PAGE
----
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'Tiger man' protects his animals

By Liu Mingtai and Zhou Huiying | China Daily | Updated: 2022-06-14 06:40
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Ou Jingfang, breeder at the Changchun Zoological and Botanical Park in Jilin province, monitors a Siberian tiger. [Photo provided to China Daily]

Since Ou Jingfang started his first job at the Changchun Zoological and Botanical Park in Jilin province, in 1986, his life has been closely related to animals, especially "big cats"-tigers.

Ou, 55, was recruited to the park one year before its opening in September 1987.

Together with other breeders, Ou spent one year studying theoretical knowledge of raising animals and also visited zoos in different cities, such as Shenyang and Dalian in Liaoning province, and Harbin in Heilongjiang province, to get practical experience.

"Experts gave us courses on animal nutrition, veterinary medicine and artificial breeding," he says. "At the zoos we visited, we learned lots of practical techniques from experienced breeders."

For the first five months after the park's opening, Ou traveled to different zoos in other cities to purchase animals for the park.

"The traffic conditions were tough at that time and we spent a lot of time getting to destinations," he says. "However, nobody felt exhausted while picking up favored animals."

A Siberian tiger walks around its quarters in the park. [Photo provided to China Daily]

At the beginning of 1989, Ou became the breeder of four leopards that he chose from Xi'an Zoo in Shaanxi province.

During the following two decades, Ou worked in different sections of the park, raising animals, including elephants, birds and newly born animals in a specialized area.

"For several years during the period, I was responsible for purchasing food for all the animals, which was an important part of a breeder's task," he says. "I would carefully observe the animals during their mealtime, to judge whether they liked the food I took back and adjust promptly according to their reactions."

In Nov 2009, Ou began to work together with another five breeders at the section inhabited by Siberian tigers, lions, bears and wolves.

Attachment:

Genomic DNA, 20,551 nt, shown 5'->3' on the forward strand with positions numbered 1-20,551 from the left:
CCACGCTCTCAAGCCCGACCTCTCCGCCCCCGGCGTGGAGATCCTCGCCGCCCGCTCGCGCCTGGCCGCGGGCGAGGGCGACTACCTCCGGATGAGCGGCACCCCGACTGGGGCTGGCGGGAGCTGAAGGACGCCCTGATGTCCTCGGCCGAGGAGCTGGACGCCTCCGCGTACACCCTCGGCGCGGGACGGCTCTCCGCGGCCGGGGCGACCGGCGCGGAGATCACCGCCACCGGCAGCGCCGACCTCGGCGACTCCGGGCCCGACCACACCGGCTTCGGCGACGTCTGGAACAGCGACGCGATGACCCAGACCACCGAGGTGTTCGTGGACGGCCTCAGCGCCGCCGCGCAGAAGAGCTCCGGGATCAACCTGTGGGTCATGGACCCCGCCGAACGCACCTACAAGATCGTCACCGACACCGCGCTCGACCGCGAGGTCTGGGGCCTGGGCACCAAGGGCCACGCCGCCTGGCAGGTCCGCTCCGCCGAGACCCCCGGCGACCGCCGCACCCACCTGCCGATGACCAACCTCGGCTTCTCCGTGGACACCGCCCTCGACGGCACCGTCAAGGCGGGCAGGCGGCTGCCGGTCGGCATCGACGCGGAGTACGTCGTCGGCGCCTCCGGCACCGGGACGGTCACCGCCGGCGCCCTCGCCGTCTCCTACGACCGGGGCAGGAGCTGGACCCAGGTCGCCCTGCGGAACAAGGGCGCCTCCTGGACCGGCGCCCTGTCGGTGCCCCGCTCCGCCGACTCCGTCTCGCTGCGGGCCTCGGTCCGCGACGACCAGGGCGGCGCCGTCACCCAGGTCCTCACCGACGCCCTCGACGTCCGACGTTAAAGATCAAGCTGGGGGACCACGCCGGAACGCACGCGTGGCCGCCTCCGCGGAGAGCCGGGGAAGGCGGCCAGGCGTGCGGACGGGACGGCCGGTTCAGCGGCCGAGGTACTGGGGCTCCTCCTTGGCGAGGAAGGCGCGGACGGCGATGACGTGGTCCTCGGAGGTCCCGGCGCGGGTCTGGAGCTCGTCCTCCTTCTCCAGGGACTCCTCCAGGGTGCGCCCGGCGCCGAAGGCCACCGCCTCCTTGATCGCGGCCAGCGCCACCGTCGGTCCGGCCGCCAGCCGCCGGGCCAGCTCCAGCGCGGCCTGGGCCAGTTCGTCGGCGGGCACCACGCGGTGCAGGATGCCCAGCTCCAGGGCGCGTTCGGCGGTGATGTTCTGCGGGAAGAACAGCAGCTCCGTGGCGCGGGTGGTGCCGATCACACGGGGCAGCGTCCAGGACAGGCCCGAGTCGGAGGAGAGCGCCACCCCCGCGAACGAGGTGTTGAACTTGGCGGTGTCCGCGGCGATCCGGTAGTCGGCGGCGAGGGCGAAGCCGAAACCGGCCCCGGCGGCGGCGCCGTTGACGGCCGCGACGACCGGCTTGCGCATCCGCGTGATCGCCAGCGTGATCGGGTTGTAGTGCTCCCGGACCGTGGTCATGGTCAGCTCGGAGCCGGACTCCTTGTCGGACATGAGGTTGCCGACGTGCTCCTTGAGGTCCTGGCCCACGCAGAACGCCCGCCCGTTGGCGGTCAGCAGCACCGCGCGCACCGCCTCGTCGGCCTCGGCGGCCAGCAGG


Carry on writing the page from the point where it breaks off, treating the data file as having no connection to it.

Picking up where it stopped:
"These large animals look fierce, but sometimes they are also naughty and lovely," he says. "After a long time staying together, we are more like interdependent friends.

Ou feeds a chicken to a tiger in the park. [Photo provided to China Daily]

"When they got sick, they became quiet, depressed and sometimes even refused to eat," he says. "I could find they were looking for me or trying to attract my attention via their actions."

Therefore, whenever the animals were sick, Ou would sit beside the living quarters and accompany them to get medical treatment.

"Sometimes they had to rely on milk to maintain energy. It might take me at least 20 minutes to feed one animal," he says. "I insisted on taking care of them because I knew they could have a sense of security by my side."

He often stayed in the zoo for more than 20 days when animals got sick or gave birth.

Because of the COVID-19 outbreak in the province, the park was locked down on March 11. To care for the animals he helped breed, Ou asked to stay in the park rather than go home.

In the following two months, he lived with the large animals, including 17 Siberian tigers, day and night in the park. He says he enjoyed the experience.

Every morning he got up early to clean the animals' living quarters and prepare their food.

"Every day they can eat up around 120 kilograms of beef and chicken, two-thirds of which are prepared for the tigers," he says.

During the spare time, Ou liked communicating with the "big cats "in his own words.

"I gave each of them a name, and when I called, they would walk toward me," he says. "When I talked closely with them, I could also observe their health condition."

Before the animals returned to their indoor living quarters from outdoor activity areas in the afternoon, Ou would have prepared food for them.

The city gradually lifted its lockdown in late April. On May 5, the park reopened to the public and Ou could finally go home after work.

"I felt happy when I found visitors enjoying their time with the animals in our park," he says. "The animals are just like my own children and I hope I will be the best caregiver for them."

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